Well gosh...now I feel like I am living on the edge of a very tiny hill.
I don't know what the small cliff line meant but, as far as your comments go about growing up and wanting a moped go I really know what you mean. As a kid I always wanted one. We were the average family in Western Pa. in the 50's. We got along ok but no extra money. The poorest family in the neighbor hood was headed up by a long haul truck driver. He worked on his own truck a lot. and had every tool you could think of. His three sons, each a year apart we all pretty good with tools and engines. One took a 6.5 horse power tracktor motor and made an awsome motorized bike. Another took the motor out of a wrecked Sears mo ped and made his own chopper and the third had an old wizzer that he had rebuilt. When the three of them came down the street together, they sounded like a mechanized army unit coming. Man I wanted one. When I was 64 I noticed the Grubee kit on line. Of course I ordered one right away and I built the first one on a Huffy beach cruiser. I was hooked. That was several 2 stroke builds ago. My next project is a four stroke. Do you know of one larger than 50 cc that I can adapt?
As far a 4 strokes go....the Harbor Freight Predator 99cc and 212cc are fairly popular builds. For $99 for a 212cc Predator...you can't hardly beat that price for an experimental engine. I have even mounted them on my racing gokart after the governor has been removed, rejetted , hi-flow filter and hedder and spin them up on the track all day long at 5800 rpm just for fun. For a $99 cheap china engine....they are tough as nails. Might even get lucky and find a new "hemi" 212cc Predator. Drop in a 1:3 ratio rocker on the intake, remove governor, install 22 lb valve springs and a Mod 2 cam as well as a K&N type filter and Super Snake hedder and you will have one spooky fast ride. Way too much for a bike, but a great conversation piece if nothing else.LOL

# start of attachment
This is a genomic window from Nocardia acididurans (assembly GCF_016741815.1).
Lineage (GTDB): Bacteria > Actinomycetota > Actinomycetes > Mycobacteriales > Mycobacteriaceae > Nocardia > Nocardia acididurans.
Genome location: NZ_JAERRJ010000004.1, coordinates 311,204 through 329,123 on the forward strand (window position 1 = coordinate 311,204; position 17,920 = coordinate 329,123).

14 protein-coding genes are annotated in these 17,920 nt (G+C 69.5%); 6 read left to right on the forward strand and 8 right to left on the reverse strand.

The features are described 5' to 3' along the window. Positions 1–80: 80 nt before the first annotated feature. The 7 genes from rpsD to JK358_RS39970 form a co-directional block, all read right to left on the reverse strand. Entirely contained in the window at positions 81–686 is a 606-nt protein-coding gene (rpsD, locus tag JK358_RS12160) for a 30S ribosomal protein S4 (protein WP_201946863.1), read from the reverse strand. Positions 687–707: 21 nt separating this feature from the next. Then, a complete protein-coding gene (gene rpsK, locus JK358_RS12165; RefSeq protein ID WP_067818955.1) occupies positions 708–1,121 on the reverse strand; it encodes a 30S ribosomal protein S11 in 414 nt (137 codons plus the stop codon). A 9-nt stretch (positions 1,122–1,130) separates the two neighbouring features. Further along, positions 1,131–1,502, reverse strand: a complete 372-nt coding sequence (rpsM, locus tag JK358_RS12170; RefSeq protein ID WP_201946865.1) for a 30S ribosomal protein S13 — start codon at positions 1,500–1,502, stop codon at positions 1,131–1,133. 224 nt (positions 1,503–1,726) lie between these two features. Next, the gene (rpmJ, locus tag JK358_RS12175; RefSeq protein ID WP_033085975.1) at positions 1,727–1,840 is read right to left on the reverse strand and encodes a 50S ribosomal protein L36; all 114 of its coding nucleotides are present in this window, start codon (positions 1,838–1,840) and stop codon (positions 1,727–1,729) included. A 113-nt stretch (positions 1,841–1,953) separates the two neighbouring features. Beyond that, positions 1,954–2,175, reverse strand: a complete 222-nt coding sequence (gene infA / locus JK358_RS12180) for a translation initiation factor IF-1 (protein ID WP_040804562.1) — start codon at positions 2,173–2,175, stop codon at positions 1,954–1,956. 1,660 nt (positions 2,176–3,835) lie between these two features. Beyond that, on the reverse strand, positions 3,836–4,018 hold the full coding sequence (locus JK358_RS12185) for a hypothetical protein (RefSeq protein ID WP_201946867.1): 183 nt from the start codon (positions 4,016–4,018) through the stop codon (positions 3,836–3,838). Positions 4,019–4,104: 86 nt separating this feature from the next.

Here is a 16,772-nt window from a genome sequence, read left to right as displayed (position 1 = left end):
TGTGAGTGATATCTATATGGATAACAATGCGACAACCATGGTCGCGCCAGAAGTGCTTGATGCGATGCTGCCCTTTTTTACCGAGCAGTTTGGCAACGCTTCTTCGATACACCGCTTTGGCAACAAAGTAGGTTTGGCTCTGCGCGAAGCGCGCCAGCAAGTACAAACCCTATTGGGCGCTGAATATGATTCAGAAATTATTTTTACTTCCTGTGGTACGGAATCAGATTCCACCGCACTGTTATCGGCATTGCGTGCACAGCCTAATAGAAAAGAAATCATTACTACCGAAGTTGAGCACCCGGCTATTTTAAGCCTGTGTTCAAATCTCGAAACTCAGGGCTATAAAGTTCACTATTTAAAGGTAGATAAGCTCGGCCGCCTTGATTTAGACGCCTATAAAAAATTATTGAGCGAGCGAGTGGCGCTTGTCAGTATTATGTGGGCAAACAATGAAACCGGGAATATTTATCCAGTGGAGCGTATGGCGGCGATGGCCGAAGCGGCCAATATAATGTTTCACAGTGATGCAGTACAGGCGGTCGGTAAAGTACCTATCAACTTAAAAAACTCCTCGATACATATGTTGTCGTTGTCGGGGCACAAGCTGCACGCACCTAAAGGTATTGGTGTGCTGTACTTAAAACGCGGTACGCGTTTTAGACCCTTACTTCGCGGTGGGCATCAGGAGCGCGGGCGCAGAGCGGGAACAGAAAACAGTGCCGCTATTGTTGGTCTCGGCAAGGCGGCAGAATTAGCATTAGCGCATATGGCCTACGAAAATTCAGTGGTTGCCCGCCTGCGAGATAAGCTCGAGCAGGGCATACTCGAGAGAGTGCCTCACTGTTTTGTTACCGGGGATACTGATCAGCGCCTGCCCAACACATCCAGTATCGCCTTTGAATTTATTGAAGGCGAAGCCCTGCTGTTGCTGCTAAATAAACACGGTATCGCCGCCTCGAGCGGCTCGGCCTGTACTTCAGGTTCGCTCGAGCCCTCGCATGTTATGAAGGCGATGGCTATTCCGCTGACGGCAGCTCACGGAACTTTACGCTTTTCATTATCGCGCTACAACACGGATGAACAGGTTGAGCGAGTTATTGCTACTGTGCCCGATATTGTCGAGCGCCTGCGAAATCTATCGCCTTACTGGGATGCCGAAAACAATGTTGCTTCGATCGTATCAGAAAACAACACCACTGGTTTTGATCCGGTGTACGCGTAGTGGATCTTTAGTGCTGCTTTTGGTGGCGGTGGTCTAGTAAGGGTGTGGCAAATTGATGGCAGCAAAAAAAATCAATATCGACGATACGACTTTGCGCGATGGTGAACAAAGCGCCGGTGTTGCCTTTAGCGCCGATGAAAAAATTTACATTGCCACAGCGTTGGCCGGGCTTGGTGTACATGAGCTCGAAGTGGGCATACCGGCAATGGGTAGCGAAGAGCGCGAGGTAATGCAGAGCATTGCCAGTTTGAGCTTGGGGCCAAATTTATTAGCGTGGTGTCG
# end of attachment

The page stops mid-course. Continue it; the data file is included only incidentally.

Being the practical guy I am..I would probably take a look at the 99cc Harbor Freight Predator. Would be fairly easy to adapt I would think and I am sure there are many threads to be found where that particular engine is used. I havn't really researched the 4 strokes for bike use. My heart lies with the heart breaking, crude little 2 stroke china girls. Why this is....I don't know.
The Harbor Freight Predator 99cc and 212cc are "fairly popular" builds, however they are also prime examples of the fallacy behind the saying "there's no replacement for displacement" as they've remarkably poor preformance for their size & weight, the $99 price tag is also somewhat deceptive as this ofc doesn't include the aforementioned preformance mods, nor the redrive system needed.
Simple & straightforward - utility engines can be fun, practical and reliable motors... but if economical preformance is desired they're not all they seem at first. For example the HF 99cc is 2.5hp at a max 3600rpm, whereas your typical moped engine either two or four stroke make that same hp with a mere 49cc, such as this example: http://tboltusa.com/store/50cc-moped-engine-pedals-p-1301.html